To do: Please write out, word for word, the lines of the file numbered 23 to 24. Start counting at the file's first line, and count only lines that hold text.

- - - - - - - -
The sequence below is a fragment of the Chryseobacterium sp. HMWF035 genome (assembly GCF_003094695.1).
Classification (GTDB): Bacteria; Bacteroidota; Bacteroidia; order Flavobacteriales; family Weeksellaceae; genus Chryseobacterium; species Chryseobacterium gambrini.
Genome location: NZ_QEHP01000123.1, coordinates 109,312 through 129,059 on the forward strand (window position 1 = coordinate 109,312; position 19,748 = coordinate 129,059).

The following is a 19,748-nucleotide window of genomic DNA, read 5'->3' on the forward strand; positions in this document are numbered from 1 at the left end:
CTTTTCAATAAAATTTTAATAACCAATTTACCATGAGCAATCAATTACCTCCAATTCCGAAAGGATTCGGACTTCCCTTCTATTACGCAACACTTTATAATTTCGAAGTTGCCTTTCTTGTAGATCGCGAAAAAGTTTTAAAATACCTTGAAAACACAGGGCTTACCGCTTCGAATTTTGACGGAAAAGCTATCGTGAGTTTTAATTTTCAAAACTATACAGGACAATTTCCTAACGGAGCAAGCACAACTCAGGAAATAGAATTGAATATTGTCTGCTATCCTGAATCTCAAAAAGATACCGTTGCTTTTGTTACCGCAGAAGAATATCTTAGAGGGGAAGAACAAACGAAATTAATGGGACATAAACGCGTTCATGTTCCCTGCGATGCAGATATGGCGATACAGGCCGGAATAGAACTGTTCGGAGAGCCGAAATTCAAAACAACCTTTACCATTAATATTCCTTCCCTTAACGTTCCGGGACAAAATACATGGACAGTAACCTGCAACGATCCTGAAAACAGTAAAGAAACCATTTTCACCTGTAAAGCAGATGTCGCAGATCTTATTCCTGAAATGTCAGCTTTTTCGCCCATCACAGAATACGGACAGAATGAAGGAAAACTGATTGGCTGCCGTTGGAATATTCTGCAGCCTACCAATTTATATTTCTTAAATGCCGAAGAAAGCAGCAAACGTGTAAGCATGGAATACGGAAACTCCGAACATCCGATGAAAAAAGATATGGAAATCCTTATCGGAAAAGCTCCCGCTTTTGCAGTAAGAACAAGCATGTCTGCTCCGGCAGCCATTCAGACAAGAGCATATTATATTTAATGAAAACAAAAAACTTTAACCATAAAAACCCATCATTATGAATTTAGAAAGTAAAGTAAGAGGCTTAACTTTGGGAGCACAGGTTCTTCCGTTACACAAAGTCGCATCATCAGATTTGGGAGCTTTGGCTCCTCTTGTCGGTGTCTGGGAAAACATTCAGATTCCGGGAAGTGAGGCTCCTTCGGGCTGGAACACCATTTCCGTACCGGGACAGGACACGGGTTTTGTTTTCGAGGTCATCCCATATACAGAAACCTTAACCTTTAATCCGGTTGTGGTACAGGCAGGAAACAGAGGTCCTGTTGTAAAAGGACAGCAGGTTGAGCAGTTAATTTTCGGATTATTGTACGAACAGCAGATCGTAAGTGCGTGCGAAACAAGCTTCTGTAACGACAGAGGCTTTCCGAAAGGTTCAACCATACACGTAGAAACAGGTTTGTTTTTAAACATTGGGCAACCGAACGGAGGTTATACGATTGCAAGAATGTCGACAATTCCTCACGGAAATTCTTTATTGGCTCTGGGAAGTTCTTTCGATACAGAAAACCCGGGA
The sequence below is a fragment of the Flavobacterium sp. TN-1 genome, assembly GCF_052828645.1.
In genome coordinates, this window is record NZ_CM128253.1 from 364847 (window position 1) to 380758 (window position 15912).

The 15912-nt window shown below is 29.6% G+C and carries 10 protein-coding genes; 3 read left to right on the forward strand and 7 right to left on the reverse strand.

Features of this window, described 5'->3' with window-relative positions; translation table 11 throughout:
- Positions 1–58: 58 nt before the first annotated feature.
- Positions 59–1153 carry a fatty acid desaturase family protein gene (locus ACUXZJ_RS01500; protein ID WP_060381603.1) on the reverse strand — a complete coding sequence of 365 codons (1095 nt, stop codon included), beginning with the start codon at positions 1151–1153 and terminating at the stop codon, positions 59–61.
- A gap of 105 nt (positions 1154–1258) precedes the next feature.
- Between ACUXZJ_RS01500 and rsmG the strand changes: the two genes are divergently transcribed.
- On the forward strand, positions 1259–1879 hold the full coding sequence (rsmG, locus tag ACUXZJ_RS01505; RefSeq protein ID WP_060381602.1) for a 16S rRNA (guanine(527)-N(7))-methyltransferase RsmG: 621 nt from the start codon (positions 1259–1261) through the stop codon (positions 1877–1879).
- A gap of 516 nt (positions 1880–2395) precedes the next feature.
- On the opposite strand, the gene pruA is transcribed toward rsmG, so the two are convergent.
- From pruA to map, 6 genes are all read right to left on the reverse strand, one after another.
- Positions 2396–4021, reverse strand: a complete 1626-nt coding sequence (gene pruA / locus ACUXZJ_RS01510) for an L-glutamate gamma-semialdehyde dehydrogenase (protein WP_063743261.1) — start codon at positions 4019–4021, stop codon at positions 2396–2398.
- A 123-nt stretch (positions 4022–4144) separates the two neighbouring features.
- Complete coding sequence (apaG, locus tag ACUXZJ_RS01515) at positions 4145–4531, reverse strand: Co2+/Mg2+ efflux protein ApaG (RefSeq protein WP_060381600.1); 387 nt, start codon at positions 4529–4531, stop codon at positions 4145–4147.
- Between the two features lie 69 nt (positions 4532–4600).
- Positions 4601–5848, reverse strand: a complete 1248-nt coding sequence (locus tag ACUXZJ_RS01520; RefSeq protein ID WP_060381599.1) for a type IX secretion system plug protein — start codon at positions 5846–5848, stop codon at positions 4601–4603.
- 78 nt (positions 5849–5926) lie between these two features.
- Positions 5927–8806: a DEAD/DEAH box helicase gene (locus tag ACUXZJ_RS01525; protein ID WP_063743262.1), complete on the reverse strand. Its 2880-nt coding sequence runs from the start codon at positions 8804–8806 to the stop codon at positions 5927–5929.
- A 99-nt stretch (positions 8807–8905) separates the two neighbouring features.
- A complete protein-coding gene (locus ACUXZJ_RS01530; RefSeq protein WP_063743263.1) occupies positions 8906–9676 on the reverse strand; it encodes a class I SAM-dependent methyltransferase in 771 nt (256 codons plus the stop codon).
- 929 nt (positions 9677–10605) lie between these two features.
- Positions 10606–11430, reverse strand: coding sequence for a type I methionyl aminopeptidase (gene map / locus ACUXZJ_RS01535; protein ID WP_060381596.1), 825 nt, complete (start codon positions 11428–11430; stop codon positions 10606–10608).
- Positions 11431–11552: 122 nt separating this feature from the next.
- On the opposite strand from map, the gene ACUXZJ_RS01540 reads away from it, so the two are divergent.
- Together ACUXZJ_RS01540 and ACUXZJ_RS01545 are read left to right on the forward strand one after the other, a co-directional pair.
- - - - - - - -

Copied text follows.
- 78 nt (positions 5849–5926) lie between these two features.
- Positions 5927–8806: a DEAD/DEAH box helicase gene (locus tag ACUXZJ_RS01525; protein ID WP_063743262.1), complete on the reverse strand. Its 2880-nt coding sequence runs from the start codon at positions 8804–8806 to the stop codon at positions 5927–5929.